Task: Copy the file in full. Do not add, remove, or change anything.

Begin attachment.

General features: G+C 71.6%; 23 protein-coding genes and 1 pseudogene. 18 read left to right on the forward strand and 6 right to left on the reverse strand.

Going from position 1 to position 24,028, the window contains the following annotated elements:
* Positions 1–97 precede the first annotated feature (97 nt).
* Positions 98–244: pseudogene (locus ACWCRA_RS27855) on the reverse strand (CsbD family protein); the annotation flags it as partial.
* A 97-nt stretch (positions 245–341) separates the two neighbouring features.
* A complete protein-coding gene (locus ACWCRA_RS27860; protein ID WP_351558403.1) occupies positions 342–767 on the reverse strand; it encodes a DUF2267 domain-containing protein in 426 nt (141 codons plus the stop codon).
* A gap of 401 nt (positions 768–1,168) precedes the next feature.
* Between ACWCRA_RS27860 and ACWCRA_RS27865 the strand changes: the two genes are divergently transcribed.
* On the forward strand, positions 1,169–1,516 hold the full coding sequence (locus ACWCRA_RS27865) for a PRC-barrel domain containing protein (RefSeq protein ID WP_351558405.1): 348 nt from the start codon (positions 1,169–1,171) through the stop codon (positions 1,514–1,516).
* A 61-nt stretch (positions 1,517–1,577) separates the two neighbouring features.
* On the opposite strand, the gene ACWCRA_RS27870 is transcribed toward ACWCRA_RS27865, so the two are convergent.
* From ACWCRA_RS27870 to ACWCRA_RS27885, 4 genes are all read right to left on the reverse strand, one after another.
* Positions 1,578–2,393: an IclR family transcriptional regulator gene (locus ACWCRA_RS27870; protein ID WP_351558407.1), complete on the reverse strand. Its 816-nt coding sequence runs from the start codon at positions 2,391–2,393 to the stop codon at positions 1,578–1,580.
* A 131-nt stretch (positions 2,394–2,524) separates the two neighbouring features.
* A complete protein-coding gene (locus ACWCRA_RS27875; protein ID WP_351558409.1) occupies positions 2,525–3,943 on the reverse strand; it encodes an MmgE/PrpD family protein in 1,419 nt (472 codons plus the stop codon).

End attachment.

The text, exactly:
General features: G+C 71.6%; 23 protein-coding genes and 1 pseudogene. 18 read left to right on the forward strand and 6 right to left on the reverse strand.

Going from position 1 to position 24,028, the window contains the following annotated elements:
* Positions 1–97 precede the first annotated feature (97 nt).
* Positions 98–244: pseudogene (locus ACWCRA_RS27855) on the reverse strand (CsbD family protein); the annotation flags it as partial.
* A 97-nt stretch (positions 245–341) separates the two neighbouring features.
* A complete protein-coding gene (locus ACWCRA_RS27860; protein ID WP_351558403.1) occupies positions 342–767 on the reverse strand; it encodes a DUF2267 domain-containing protein in 426 nt (141 codons plus the stop codon).
* A gap of 401 nt (positions 768–1,168) precedes the next feature.
* Between ACWCRA_RS27860 and ACWCRA_RS27865 the strand changes: the two genes are divergently transcribed.
* On the forward strand, positions 1,169–1,516 hold the full coding sequence (locus ACWCRA_RS27865) for a PRC-barrel domain containing protein (RefSeq protein ID WP_351558405.1): 348 nt from the start codon (positions 1,169–1,171) through the stop codon (positions 1,514–1,516).
* A 61-nt stretch (positions 1,517–1,577) separates the two neighbouring features.
* On the opposite strand, the gene ACWCRA_RS27870 is transcribed toward ACWCRA_RS27865, so the two are convergent.
* From ACWCRA_RS27870 to ACWCRA_RS27885, 4 genes are all read right to left on the reverse strand, one after another.
* Positions 1,578–2,393: an IclR family transcriptional regulator gene (locus ACWCRA_RS27870; protein ID WP_351558407.1), complete on the reverse strand. Its 816-nt coding sequence runs from the start codon at positions 2,391–2,393 to the stop codon at positions 1,578–1,580.
* A 131-nt stretch (positions 2,394–2,524) separates the two neighbouring features.
* A complete protein-coding gene (locus ACWCRA_RS27875; protein ID WP_351558409.1) occupies positions 2,525–3,943 on the reverse strand; it encodes an MmgE/PrpD family protein in 1,419 nt (472 codons plus the stop codon).